I'm back from Bournemouth, a little the worse for wear, and five days behind with my messages and the rest of my life. It is all coming back to me so slowly, and I've had so little sleep since last week... perhaps it's best if I just make another cup of tea, start from what I remember best and work from there. Mmm, tea.
So, I suppose the most attention-grabbing thing for non Lib-Dems out of conference news coverage was that fight. Mild-mannered touchy-feely 'limp demics' as my dear rabidly tory cousin calls them, getting in *fights*? Can't be right!
So, what is one of our MPs doing getting so angry with a former head of press? Well, I can't say exactly what the argument was, I'm not Adrian Sanders. But it might help to know, if you didn't already, that Mark Littlewood is considered by most people in the party who mention him to be a swivel-eyed lunatic who is hell-bent on the destruction of the Liberal Democrats. Having been to the fringe event they ran after the one where the controversial document was launched, I can understand that point of view entirely.
Mark Littlewood's Liberal Vision pressure group take the definition of liberalism and stretch it out to some pretty damn extreme conclusions for their own ends.
I have to admit, I grin with recognition at the attitude that "liberalism means allowing everyone to go to hell in their own sweet way". I believe that it is part of the task of any liberal party to attack the nanny state where it interferes with people's lifestyle choices. Bansturbation by the other two parties seems to increase all the time and I can only imagine the climax they're aiming for is some kind of classical dystopia, where any hope of a happy society and any sense of empowerment of people is crushed by illiberal law after illiberal law, and increase after increase in police power, until we all live in enough fear to behave ourselves exactly as our government wants us to. You can hear echoes of this feeling in Nick Clegg's speech (on which more later) - we despair of the pessimism rife in politics these days and instead present the alternative of a trusting, optimistic party that believes that given the choice, most people will do the right thing.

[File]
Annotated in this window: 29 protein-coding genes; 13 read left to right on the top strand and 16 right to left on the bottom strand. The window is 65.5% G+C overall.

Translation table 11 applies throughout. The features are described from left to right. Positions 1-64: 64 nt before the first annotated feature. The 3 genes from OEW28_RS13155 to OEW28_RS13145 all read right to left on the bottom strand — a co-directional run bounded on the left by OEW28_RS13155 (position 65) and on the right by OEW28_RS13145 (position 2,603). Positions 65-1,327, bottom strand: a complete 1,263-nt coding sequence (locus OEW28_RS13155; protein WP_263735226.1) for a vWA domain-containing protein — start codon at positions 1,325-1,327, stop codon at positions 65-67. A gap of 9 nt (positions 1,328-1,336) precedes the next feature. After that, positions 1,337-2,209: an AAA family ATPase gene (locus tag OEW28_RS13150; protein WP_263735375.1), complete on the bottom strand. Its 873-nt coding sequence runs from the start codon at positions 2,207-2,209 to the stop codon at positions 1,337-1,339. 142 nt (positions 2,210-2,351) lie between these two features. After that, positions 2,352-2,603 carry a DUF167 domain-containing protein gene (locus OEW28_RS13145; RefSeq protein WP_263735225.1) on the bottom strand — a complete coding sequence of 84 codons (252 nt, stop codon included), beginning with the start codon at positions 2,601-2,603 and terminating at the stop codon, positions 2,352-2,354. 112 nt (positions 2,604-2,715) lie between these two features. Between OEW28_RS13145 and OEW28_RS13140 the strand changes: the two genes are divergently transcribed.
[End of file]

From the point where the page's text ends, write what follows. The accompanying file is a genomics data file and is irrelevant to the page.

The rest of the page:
HOWEVER. The dangerous extrapolation of this theory into ultra-small-state lunacy by Liberal Vision, and the way that this faction like to ally themselves with the party as if we are naturally going to agree with their every word is, well, probably enough to make you want to shove someone rather hard over a wall on its own, even before they have personally offended you. On further questioning at their meeting on Tuesday lunchtime, members of the panel said among other things (I précis and paraphrase as it was far too busy to take notes) that we should allow people to drink and drive should they wish (yes, that was Gavin Webb, I don't think we have anyone else that crashingly extreme in their libertarianism around); that we shouldn't balance freedom of choice with the state provision of help to level the playing field for people who were born at a disadvantage, because freedom should engender greater individual responsibility; that while freedom of choice over what to do on your own property naturally meant that people who own houses and other presmises have a wider range of choices, those who don't still have the choice to say, sell their organs as their body is their property so that's ok. Gah!
I picked up a copy of the 'Cameron Effect' report that had allegedly caused all the trouble. It doesn't make pretty reading. In fact, it amounts to forty pages of "ooh, you'd better be scared, the tories are coming", followed up with a rallying cry from Liberal Vision and the Taxpayers' Alliance (more swivel-eyed lunatics then) to the Lib Dems to not stop at tax cuts for those who need them, but give tax cuts to everyone. Yay! No taxes!